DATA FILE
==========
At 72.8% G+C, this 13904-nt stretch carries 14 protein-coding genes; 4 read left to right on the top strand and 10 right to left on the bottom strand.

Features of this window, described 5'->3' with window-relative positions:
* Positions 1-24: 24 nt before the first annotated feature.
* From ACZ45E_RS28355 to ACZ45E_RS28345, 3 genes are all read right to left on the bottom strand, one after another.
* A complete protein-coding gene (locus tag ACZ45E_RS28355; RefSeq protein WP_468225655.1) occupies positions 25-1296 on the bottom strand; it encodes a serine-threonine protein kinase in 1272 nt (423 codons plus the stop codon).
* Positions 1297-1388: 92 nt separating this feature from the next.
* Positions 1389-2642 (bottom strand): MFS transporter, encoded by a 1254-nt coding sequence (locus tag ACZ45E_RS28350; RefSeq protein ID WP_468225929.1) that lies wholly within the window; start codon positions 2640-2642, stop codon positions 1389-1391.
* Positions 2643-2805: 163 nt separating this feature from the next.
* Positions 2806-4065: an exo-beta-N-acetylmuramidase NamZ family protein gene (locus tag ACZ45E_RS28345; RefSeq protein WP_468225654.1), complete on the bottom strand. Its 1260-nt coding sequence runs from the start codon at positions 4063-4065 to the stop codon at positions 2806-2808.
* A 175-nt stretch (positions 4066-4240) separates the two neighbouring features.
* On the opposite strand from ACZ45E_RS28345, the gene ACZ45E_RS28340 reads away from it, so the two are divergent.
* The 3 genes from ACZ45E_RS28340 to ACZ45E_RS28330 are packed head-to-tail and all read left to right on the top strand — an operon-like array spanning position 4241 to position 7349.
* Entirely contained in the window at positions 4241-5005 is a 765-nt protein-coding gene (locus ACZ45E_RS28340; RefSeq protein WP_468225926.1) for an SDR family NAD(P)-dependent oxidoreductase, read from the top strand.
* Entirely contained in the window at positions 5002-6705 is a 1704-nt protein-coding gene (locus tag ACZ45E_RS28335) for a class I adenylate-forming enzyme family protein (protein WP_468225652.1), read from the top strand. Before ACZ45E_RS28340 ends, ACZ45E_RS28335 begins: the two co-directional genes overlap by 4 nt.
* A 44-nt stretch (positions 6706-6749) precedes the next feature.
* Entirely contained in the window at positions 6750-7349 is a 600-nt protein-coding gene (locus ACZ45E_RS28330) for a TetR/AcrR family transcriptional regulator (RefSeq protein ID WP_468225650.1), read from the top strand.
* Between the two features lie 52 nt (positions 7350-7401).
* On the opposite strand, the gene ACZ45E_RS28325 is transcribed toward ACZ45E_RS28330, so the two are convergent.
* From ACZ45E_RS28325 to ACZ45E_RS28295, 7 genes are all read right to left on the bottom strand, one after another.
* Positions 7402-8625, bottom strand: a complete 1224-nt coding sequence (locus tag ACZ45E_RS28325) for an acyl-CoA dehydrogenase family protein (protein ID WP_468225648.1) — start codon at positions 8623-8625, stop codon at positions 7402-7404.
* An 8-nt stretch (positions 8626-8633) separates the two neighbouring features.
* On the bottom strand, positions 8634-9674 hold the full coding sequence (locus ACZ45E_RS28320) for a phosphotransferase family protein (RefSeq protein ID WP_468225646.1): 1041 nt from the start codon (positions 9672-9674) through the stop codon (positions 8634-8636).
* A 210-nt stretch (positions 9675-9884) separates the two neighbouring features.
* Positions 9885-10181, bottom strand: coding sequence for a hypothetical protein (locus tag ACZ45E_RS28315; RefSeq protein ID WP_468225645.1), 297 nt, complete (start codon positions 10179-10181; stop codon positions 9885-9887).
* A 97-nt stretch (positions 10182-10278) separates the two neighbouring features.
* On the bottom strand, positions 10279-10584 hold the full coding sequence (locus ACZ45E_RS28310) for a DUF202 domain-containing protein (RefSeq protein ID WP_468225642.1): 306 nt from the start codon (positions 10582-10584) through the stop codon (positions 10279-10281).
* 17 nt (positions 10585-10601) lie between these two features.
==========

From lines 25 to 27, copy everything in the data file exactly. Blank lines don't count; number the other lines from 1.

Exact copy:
* A 97-nt stretch (positions 10182-10278) separates the two neighbouring features.
* On the bottom strand, positions 10279-10584 hold the full coding sequence (locus ACZ45E_RS28310) for a DUF202 domain-containing protein (RefSeq protein ID WP_468225642.1): 306 nt from the start codon (positions 10582-10584) through the stop codon (positions 10279-10281).
* 17 nt (positions 10585-10601) lie between these two features.